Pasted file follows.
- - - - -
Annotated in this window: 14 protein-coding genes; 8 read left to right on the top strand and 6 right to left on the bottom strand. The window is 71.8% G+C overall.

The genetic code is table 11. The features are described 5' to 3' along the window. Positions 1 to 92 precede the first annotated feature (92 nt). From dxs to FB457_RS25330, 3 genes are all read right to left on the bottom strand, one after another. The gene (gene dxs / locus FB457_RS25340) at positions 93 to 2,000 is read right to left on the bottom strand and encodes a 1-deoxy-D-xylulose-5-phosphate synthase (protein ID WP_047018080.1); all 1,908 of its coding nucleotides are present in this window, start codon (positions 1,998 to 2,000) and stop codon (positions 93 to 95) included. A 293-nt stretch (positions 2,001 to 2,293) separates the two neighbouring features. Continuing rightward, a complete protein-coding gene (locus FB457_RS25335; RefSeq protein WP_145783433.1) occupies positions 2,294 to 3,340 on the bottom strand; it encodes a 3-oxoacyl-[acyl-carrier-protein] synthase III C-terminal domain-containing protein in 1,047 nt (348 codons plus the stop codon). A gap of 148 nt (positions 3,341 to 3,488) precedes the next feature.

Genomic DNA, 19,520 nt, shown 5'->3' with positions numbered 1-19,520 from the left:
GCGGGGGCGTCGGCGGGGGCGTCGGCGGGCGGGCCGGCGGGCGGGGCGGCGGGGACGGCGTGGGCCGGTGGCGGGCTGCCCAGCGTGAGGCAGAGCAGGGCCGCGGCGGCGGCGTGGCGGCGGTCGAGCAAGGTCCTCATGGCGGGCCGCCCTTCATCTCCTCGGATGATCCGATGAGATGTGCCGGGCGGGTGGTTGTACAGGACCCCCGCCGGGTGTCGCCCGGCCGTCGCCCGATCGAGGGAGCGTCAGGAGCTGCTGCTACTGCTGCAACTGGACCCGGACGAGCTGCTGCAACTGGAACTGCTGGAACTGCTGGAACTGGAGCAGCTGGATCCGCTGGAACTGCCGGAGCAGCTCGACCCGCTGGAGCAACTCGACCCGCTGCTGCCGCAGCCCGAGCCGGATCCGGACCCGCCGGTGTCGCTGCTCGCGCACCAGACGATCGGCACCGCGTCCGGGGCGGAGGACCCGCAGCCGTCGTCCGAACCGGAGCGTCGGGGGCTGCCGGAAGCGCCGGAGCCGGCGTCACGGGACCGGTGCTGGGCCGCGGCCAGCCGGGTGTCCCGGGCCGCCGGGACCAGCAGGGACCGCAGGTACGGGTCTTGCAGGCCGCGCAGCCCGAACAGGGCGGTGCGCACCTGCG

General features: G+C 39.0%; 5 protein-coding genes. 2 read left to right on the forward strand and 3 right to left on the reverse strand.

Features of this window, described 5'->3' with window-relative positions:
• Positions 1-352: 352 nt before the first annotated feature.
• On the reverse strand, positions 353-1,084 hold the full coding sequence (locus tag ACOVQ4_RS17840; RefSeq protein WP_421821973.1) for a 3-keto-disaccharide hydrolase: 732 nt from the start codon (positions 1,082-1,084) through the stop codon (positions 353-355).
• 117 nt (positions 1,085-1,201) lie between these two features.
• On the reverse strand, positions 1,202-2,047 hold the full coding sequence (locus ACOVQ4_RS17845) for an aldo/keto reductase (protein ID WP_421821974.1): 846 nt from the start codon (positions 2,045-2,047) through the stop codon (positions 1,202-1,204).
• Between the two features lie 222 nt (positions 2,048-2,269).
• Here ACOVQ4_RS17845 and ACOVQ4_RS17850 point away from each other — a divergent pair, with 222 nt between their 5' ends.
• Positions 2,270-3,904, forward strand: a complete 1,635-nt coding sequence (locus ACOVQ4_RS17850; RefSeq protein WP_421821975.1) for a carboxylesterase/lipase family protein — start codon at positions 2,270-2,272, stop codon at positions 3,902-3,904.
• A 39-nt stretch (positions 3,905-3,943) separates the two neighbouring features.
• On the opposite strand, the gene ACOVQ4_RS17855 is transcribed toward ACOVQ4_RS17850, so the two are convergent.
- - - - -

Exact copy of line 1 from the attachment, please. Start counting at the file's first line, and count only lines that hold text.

Annotated in this window: 14 protein-coding genes; 8 read left to right on the top strand and 6 right to left on the bottom strand. The window is 71.8% G+C overall.